King The Justiciability Of Resource Allocation Notes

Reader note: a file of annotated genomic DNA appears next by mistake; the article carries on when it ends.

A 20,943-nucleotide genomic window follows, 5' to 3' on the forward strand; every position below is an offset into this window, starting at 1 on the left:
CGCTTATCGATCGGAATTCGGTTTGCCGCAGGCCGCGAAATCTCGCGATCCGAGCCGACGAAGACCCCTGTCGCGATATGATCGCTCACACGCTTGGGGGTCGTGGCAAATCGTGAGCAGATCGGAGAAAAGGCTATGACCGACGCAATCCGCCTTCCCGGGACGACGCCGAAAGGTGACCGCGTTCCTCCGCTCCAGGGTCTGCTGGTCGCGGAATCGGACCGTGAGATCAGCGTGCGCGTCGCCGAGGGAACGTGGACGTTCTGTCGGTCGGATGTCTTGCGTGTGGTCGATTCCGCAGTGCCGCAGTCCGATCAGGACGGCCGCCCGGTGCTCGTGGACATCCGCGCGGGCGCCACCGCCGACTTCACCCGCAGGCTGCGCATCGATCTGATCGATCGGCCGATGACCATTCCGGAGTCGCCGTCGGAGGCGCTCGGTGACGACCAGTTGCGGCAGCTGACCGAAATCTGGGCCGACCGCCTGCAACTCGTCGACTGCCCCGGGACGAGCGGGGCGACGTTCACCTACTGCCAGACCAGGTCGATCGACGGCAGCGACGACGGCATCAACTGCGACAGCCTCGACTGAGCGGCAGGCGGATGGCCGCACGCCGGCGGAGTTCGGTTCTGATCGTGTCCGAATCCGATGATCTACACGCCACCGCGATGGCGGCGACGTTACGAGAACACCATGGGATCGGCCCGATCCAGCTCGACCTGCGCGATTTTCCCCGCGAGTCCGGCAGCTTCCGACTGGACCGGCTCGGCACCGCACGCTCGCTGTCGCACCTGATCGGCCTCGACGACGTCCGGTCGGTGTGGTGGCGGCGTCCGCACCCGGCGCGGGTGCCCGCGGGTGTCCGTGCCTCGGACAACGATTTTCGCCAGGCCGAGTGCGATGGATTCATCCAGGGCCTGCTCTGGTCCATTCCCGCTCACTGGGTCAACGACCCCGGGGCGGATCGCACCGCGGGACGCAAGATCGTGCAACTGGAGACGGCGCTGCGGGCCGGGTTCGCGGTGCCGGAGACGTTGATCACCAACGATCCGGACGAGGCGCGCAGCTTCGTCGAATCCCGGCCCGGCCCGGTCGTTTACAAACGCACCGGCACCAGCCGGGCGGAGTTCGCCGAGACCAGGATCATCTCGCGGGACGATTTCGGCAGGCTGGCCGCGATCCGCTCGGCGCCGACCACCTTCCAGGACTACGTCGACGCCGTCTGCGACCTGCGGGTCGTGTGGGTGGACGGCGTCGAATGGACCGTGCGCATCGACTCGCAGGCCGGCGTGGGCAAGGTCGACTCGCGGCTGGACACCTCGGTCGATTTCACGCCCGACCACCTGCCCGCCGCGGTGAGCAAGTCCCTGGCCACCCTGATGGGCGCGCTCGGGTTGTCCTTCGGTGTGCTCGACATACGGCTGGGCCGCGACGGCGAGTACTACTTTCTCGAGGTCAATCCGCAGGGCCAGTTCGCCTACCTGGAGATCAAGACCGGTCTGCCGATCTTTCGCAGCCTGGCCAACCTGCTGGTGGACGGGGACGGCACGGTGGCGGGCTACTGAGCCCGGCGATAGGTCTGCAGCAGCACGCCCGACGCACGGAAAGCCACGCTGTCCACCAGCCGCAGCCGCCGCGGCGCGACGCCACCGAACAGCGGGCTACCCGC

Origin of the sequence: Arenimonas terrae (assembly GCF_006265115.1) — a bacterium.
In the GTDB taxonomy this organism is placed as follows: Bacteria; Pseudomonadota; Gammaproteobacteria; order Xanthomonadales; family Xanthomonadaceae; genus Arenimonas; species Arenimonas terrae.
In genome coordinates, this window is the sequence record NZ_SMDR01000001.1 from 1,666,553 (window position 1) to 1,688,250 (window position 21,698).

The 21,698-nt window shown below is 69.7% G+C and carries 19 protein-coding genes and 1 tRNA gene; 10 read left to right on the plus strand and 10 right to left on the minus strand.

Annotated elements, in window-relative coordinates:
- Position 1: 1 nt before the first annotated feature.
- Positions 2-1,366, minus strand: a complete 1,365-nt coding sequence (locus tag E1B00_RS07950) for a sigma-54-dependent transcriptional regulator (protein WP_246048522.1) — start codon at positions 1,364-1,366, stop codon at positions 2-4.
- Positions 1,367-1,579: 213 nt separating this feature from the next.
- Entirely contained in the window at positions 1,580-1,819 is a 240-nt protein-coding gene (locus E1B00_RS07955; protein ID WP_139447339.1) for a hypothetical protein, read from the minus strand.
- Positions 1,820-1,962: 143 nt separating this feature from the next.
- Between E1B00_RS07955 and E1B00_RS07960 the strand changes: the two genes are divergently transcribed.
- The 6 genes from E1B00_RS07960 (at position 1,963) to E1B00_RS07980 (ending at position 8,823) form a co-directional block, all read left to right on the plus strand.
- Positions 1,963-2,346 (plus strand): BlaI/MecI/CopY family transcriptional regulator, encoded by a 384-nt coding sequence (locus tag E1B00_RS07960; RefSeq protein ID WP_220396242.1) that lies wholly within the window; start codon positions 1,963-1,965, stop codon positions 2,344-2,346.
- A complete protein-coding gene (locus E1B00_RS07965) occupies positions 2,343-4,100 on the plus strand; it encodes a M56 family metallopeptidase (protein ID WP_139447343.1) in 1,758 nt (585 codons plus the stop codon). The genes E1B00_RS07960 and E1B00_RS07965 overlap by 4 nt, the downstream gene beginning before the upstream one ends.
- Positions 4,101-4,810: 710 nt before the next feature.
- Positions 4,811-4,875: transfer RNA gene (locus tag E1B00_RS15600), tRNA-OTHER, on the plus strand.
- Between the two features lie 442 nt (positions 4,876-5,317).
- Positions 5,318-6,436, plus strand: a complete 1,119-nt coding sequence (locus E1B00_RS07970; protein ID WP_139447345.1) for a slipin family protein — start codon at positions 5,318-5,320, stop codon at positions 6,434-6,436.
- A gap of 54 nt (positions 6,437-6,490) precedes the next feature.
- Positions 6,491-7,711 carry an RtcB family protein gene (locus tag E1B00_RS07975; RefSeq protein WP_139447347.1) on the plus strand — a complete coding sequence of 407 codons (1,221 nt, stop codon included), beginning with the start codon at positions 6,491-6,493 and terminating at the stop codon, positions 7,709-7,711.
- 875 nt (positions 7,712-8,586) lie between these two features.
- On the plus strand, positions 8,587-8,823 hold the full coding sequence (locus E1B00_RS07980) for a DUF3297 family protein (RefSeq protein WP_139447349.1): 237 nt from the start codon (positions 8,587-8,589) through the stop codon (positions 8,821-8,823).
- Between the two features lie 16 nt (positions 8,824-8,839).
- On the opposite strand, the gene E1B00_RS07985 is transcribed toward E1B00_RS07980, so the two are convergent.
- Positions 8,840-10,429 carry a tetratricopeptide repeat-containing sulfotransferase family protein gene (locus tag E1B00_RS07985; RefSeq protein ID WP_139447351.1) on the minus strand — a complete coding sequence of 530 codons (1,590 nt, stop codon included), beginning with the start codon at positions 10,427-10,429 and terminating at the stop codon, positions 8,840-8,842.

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King - the justiciability of resource allocation Discretionary Allocative Decision Making • Discretionary allocative decision-making' may be defined as occurring where an administrative decision-maker decides to allocate public resources o under the authority of a discretionary power accorded under the law (statute, delegated legislation or prerogative powers). o Such powers may be contrasted with duties. An 'allocative decision', for present purposes, can be defined as one in which the decision-maker decides to allocate public resources • and the cost of the allocation is a consideration o relevant to the correctness, reasonableness, or propriety of the decision • The non-justiciability doctrine o The allocation of resources between competing claims raises non-justiciable issues first, the allocation must be discretionary; secondly, the decision reviewed must implicitly or explicitly take account of the cost of the allocation; and third, the head of legal challenge must be Wednesbury or rationality review. • It is the rule that such decisions are non-justiciable that shall be named the 'non-justiciability doctrine o It is not only decisions regarding national economic policy that are encompassed within the idea of discretionary allocative decision-making. Indeed, courts are concerned not to review allocative decision-making of relatively discrete forms on grounds of Wednesbury reasonableness. Per Bingham MR in R v Cambridge Health • "Difficult and agonising judgments have to be made as to how a limited budget is best allocated to the maximum advantage of the maximum number of patients. That is not a judgment which a court can make" o However, the breadth of the statement in Ex p B is liable to a wider interpretation than the rule it lays down The particular legal claim that gave rise to Lord Bingham's statement was an attempt to force a health authority to explain the budgeting decisions that made the refusal of funding a reasonable decision. • That type of inquiry, the Court of Appeal found, would ultimately force courts to second-guess the wisdom of budgeting decisions. That is quite a different issue from whether the decision-making of health or other public authorities can be subject to legal oversight on rationality grounds, • even when such oversight affects decisions that influence how resources are allocated within the authority. • The key aspect of all the decisions following the Ex p B line of authority is that cost was a relevant and explicit concern of the authority's decision. In this respect, then, they are all allocative decisions as defined above. o In contrast, in Rogers v Swindon The Court found that once the health authority found that available resources were irrelevant, as it had in that case, • then there could be no rational reason to refuse funding due to personal characteristics, • and in fact there was no rational reason to refuse for clinical characteristics o The Court distinguished Ex p B because the PCT explicitly disavowed the relevance of cost. Yet the Court went out of its way to state that had financial constraints been a relevant aspect of the decision, it would be 'very difficult, if not impossible, to say that such a policy was arbitrary or irrational o Indeed, the judgment is viewed by some commentators as an admonishment to make findings as to cost an explicit part of the decision-making process.
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